Potholes the priority amongst voters
The state of the roads is the single largest transport issue concerning voters ahead of the general and local elections on 6th May.
77% of the British people say potholes and damaged roads are a big problem in their area and at 52% the level of dissatisfaction with road maintenance is at its highest level for a decade.
When it comes to the highest transport priorities for an incoming government, 58% say it should be dealing with the condition of roads and pavements, while curbing the general cost of driving (including fuel prices) comes close behind on 46%. Only 3% regard planning and building a new high speed rail line between London and Birmingham as a priority amongst ten options.
And when asked which areas of public spending on transport should be protected from possible cuts, road maintenance was top, selected by 70% of the respondents. Just 8% think high speed rail should be protected.
These are the results of a new Ipsos MORI poll carried out across Britain for the RAC Foundation.
Commenting on the results, Professor Stephen Glaister, director of the RAC Foundation said:
“This starkly underlines the huge inconvenience potholes are causing the majority of the Great British public and leaves would-be politicians in no doubt of where voters – no matter what their political persuasion – think the next Government’s transport priorities should lie.”
“The attention repeatedly focused on high speed rail misses the reality of most people’s lives which is that 92% of all passenger journeys take place on the roads. The road network is a vital utility and is essential to the economic and social wellbeing of the nation. It should be treated as such.”
“All candidates would do well to note people’s dissatisfaction with the state of the road network which has leapt over the past year.”
“In 2007 1.8 million people signed a petition calling on Tony Blair not to introduce road pricing, and eventually the Government dumped the idea. Too often, this country’s 35 million car drivers are taken for granted by the politicians and most of the time they are the silent majority, but when they do speak they change public policy. Those who want to be our elected representatives ignore motorists’ views at their peril.”
Contact: Philip Gomm – Head of External Communications – RAC Foundation
020 7747 3486 / 07711 776448 / [email protected]
Notes to Editors:
The RAC Foundation is a charity that explores the economic, mobility, safety and environmental issues relating to roads and responsible road users. Independent and authoritative research, carried out for the public benefit, is central to the Foundation’s activities.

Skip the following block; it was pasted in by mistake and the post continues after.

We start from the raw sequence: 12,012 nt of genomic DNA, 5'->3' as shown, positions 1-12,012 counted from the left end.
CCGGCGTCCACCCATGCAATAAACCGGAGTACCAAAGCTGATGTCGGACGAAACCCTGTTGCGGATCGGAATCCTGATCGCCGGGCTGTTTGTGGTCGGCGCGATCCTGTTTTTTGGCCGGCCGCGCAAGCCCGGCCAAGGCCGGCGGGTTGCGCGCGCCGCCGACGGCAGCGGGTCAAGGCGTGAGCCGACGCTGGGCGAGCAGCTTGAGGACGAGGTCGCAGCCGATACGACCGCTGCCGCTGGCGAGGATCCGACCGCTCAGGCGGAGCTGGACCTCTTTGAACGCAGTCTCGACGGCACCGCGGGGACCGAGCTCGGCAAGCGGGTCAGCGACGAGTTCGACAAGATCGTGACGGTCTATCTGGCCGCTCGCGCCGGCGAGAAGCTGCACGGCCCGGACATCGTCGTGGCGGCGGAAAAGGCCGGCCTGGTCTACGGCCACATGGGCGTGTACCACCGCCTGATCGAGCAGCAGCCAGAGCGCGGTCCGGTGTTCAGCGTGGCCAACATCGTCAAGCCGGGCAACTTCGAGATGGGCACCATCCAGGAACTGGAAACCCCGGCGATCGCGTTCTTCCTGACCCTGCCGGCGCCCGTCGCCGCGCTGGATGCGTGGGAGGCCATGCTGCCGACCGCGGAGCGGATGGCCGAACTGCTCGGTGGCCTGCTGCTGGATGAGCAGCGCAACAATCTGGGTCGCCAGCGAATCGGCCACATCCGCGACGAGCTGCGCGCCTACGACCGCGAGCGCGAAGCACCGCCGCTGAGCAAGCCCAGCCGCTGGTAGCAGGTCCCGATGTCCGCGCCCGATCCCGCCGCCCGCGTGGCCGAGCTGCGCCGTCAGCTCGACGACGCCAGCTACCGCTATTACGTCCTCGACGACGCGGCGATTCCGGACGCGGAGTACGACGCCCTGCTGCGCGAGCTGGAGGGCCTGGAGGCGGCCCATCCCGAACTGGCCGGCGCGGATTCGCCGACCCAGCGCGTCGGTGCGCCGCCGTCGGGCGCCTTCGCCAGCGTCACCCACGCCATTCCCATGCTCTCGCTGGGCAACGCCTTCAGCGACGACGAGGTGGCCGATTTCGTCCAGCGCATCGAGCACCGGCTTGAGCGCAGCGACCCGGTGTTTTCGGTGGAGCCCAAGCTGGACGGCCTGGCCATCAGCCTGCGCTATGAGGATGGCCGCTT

The results are based on 1,025 face-to-face in-home interviews conducted by Ipsos MORI with adults aged 16+ across England, Scotland and Wales conducted between 26th March and 1st April (before the election was called). Data has been weighted.
When asked the question (Q6) “Thinking about your local area, how much of a problem do you think potholes and damaged roads are, or do you not think they are a problem at all?” the responses were:
A very big problem 39%
A fairly big problem 38%
Not a very big problem 17%
Not a problem at all 3%
Don’t know 3%
(The 77% figure quoted above in the body of the press release is the sum of 39% and 38%)
When asked the question (Q2) “Which one or two, if any, of the following areas of public spending on roads and public transport do you think should be protected from possible cuts, should cuts be necessary” the responses were:
Spending on road and pavement maintenance 70%
Spending to reduce traffic congestion on roads
e.g. improving junctions and traffic signalling 38%
Spending to plan and build a new high speed rail line
connecting London and Birmingham and eventually Scotland 8%
Spending to improve existing train services 22%
Spending to improve bus services 27%
None of these 1%
Don’t know 5%
When asked the question (Q3) “This list shows a selection of issues associated with transport. Which two or three do you think should be the highest priority for the Government to deal with after the forthcoming general election?” the responses were:
The condition of roads and pavements 58%
The cost of using a car (e.g. petrol prices) 46%
Safety for car drivers and other road users 22%
The level of congestion on local roads and in towns 24%
Delays caused by roadworks 19%
Overcrowding on existing train services 12%
The cost of travelling by train 25%
Planning and building a new high speed rail line connecting
London and Birmingham, and eventually Scotland 3%
The frequency of local buses 17%
The damage to the environment caused by transport 18%
Other Less than 1%
None of these Less than 1%
Don’t know 2%
When asked the question (Q5) “How satisfied or dissatisfied would you say you are with the road maintenance in this area” 52% said very or fairly dissatisfied, whilst 31% said very or fairly satisfied. 52% is the highest dissatisfaction figure recorded by Ipsos MORI since 2001 (though earlier surveys were undertaken in summer/autumn months)